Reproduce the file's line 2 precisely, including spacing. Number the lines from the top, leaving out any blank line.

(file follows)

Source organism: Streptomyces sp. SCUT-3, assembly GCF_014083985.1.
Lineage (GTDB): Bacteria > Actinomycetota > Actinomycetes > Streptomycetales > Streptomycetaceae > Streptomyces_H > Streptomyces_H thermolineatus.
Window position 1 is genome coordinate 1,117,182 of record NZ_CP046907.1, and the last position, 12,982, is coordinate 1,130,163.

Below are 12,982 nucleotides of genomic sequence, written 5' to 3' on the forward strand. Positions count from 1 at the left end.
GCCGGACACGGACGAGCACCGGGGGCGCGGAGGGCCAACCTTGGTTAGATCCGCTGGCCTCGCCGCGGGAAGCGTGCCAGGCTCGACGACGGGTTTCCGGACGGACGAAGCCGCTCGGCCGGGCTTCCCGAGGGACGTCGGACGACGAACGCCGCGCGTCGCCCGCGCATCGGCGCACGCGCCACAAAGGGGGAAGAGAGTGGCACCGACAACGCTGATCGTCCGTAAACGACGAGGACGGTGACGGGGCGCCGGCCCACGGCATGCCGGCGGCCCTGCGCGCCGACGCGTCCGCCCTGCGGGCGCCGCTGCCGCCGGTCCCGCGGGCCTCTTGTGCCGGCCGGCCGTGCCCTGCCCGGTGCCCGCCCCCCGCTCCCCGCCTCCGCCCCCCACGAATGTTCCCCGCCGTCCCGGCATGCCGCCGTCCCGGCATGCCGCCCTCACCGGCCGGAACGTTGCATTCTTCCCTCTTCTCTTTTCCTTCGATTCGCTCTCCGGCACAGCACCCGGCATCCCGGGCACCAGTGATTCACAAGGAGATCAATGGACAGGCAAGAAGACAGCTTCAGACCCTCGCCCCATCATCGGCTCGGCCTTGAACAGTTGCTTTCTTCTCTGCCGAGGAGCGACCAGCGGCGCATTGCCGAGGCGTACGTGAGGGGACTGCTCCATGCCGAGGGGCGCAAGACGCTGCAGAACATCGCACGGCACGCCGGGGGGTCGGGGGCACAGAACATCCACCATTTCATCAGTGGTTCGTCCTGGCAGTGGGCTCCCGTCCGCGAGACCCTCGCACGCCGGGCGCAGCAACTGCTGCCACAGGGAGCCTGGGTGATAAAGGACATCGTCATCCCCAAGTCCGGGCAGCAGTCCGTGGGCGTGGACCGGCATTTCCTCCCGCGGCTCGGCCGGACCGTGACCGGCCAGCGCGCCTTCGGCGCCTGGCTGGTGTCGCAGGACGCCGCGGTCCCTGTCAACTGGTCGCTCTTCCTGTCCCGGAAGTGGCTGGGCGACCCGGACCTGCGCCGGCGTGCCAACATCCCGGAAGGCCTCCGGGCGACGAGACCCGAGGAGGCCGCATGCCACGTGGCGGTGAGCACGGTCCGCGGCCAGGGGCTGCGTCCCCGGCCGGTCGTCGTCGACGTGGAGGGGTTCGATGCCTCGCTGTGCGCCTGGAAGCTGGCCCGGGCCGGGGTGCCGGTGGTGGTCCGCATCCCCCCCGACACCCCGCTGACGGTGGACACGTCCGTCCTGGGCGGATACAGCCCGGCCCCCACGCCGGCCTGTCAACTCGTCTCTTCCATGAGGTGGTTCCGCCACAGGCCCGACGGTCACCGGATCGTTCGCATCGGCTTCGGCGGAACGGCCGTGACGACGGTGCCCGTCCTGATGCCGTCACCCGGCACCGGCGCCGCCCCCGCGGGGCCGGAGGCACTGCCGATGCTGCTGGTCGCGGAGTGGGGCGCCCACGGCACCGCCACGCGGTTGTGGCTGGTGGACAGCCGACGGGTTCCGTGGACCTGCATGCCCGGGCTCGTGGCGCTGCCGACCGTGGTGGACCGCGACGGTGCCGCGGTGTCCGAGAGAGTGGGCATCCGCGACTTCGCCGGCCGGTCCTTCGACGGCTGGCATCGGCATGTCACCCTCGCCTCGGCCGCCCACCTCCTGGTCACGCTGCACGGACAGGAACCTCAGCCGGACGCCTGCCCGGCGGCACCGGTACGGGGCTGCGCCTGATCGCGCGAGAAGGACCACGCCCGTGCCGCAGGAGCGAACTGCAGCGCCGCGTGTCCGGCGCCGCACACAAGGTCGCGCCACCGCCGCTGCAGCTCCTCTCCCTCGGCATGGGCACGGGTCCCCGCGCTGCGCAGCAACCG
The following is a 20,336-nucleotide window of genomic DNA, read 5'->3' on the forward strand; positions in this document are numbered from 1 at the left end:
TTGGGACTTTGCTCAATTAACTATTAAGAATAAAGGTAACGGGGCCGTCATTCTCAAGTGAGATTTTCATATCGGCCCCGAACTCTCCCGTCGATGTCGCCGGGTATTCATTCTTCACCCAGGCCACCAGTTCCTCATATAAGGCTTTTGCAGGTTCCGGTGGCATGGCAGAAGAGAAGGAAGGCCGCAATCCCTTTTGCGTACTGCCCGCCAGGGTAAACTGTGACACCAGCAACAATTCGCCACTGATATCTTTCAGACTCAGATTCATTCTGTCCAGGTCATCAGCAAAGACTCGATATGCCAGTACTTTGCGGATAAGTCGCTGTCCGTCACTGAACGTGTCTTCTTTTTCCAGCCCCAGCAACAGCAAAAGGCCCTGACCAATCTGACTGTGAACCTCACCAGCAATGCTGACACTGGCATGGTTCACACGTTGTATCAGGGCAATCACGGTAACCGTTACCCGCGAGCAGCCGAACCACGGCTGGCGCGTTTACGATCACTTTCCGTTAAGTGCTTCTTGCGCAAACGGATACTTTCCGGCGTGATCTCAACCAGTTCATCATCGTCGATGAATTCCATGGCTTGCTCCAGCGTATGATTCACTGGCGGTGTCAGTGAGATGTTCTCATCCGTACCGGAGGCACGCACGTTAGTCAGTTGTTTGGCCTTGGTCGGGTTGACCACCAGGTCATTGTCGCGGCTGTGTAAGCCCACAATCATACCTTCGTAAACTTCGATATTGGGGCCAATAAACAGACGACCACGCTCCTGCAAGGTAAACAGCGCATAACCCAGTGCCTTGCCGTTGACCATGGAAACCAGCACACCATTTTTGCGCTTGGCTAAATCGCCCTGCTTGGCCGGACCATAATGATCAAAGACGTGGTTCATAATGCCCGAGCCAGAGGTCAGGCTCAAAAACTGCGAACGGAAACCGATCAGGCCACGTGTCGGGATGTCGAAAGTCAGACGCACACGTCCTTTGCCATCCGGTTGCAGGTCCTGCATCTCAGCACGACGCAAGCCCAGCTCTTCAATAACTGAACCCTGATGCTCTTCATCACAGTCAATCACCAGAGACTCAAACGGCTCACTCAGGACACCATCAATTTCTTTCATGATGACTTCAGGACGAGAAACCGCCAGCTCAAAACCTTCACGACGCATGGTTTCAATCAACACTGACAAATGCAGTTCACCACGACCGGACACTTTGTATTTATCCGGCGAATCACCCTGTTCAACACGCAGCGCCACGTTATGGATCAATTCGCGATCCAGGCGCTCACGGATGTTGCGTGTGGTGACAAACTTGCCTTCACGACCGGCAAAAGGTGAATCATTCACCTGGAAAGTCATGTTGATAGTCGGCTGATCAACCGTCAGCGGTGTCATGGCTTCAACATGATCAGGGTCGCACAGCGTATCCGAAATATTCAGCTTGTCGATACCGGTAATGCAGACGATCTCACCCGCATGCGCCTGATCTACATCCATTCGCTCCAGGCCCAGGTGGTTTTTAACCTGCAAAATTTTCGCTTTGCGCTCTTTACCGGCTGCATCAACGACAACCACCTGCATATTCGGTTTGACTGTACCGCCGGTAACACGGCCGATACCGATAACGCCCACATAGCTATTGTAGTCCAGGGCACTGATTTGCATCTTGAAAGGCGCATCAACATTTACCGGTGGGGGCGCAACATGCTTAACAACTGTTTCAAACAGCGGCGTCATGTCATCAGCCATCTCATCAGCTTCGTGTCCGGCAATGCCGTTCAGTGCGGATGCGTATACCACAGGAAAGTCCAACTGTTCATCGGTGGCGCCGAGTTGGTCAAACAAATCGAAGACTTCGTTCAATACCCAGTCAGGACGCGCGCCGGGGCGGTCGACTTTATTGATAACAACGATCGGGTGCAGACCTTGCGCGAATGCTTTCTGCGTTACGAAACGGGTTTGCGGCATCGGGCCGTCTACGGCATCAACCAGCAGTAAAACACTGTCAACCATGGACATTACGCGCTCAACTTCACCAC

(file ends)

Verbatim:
Lineage (GTDB): Bacteria > Actinomycetota > Actinomycetes > Streptomycetales > Streptomycetaceae > Streptomyces_H > Streptomyces_H thermolineatus.